Celebrating Black History Month with the father of organic agricultural science
It is Black history month and I have decided to highlight black scientists that have contributed to sustainability and corporate social responsibility.
In this first issue I would like to present George Washington Carver.
Black Leonardo (…)
The greatest Negro scientist alive”
TIME magazine 
This is how the TIME magazine described Georges Carver Washington in 1941.
I am not going to go into everything which is wrong in these sentences, but that was a compliment at the time!
I would prefer the quote of Henri Ford, who called him in 1940’s
“The greatest scientist alive”.
An artist, a scientist, a botanist, a geologist, a poet, an educator, and a humanitarian, this is a lot for one man.
Can you imagine the achievement, to reach that unanimous status, especially if you are born in the U.S.A. in 1864, during the civil war?
Being an orphan child of a race considered to be inferior, at a time where slavery and all the atrocities associated with it were still the norm, has probably an effect on the path he has built for himself.
All his life, segregation, preconception, limited resources, racial prejudice have always been delaying his education, his work, his search for answers, but he is resilience was admirable.
A lover of nature from an incredibly young age, he used to spend hours, observing it, understanding it, and healing it when necessary and/or possible.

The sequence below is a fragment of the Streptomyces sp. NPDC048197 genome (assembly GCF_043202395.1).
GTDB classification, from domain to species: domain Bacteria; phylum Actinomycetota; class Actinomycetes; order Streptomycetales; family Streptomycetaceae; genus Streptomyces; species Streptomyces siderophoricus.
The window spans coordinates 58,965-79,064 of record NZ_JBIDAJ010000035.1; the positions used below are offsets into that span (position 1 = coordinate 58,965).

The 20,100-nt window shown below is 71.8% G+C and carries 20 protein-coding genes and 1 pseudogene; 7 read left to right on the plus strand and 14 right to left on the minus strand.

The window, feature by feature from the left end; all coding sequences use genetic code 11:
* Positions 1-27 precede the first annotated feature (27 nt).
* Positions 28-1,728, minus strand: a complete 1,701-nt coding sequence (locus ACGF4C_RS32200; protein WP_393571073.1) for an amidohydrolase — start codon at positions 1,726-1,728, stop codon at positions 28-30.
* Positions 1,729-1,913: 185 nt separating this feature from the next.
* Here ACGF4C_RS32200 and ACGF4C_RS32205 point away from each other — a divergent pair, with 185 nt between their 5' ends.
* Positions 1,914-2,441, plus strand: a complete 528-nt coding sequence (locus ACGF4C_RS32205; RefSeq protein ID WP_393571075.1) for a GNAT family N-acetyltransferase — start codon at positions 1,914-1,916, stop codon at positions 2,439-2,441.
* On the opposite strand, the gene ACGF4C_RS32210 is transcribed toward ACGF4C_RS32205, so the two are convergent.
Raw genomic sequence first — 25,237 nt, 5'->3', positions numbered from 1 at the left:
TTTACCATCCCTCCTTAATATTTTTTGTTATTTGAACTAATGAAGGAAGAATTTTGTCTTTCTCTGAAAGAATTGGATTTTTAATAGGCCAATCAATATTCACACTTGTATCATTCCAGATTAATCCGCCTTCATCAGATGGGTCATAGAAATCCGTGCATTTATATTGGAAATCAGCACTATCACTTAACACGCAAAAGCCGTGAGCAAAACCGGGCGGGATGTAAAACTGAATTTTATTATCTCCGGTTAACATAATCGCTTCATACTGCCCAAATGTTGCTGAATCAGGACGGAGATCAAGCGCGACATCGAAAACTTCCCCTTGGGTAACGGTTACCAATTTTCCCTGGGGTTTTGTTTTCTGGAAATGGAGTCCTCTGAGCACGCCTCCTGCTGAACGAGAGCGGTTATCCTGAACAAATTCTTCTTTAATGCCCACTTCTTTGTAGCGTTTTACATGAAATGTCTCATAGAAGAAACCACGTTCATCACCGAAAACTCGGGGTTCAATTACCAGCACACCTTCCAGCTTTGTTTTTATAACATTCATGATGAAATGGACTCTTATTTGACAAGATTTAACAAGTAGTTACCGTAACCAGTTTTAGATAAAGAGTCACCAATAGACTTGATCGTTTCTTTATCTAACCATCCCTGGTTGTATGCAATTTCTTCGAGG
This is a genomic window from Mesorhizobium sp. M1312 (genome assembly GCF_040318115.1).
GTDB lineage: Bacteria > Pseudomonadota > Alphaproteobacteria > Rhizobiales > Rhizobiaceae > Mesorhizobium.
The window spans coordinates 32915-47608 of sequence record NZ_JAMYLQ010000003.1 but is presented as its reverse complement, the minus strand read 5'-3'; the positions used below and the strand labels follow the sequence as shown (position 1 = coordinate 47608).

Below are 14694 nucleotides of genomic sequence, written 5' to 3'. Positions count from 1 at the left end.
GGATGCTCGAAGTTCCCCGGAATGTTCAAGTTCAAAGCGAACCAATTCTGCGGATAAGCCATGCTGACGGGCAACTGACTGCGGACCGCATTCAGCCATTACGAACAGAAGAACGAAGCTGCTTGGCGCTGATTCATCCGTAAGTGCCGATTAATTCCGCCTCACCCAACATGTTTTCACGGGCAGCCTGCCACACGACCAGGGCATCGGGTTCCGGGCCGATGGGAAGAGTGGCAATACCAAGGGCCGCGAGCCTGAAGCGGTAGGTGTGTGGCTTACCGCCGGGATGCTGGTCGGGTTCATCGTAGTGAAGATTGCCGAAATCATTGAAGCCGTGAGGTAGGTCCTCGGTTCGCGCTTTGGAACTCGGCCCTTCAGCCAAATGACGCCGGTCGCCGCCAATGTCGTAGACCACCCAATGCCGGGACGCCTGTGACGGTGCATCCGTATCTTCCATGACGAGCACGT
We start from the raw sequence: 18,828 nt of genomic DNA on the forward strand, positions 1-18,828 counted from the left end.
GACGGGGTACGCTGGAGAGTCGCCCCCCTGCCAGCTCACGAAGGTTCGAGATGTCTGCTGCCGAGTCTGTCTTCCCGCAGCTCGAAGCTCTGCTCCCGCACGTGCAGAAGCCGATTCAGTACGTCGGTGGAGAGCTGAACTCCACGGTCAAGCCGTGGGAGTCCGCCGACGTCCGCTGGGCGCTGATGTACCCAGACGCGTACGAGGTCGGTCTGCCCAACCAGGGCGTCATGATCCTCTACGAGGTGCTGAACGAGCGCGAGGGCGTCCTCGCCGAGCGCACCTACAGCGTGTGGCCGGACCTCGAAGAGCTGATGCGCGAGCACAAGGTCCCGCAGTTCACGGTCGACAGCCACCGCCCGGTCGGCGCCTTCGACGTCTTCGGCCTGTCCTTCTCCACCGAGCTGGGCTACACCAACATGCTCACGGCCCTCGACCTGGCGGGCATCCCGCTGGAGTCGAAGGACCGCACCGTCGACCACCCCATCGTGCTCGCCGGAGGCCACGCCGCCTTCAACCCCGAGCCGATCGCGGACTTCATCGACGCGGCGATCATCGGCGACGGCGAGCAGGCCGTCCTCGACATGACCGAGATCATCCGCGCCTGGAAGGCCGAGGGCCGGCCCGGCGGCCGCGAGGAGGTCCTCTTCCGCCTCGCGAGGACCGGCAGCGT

From Diamond Grove to Neosho, from Fort Scott Kansas to Minneapolis, in a segregated school system, Carver attended all Black schools before his desire to learn more led him to Simpson College.
From foster families to foster families, he met:
- People who believed in his potential;
- Role models that gave him his sense of purpose.
And that will be key in his life achievements.
“Education is the key to unlock the golden door of freedom”.
Georges Washington Carver
At Simpson College, he was warmly accepted, and started to study as an artist.
He had a particular genius in capturing the beauty of the nature.
His art teacher, Etta Butt, helped him flourish as an artist, but realised that as a black man it would be exceedingly difficult for him to make a living.
But she also realised that he had a great interest for agriculture.
So, she encouraged him to pursue a degree in sciences at the Iowa University.
There, he had to face discrimination and humiliation in a daily basis.
“Diversity is having a seat at the table; inclusion is having a voice and belonging is having that voice be heard”.
Eileen Hoenigman Meyer
These words of Eileen Hoenigman Meyer, written in her blog in 2019 to explain why diversity means more than having a diverse staff, were absolutely true then, and are still very relevant more than 100 years later.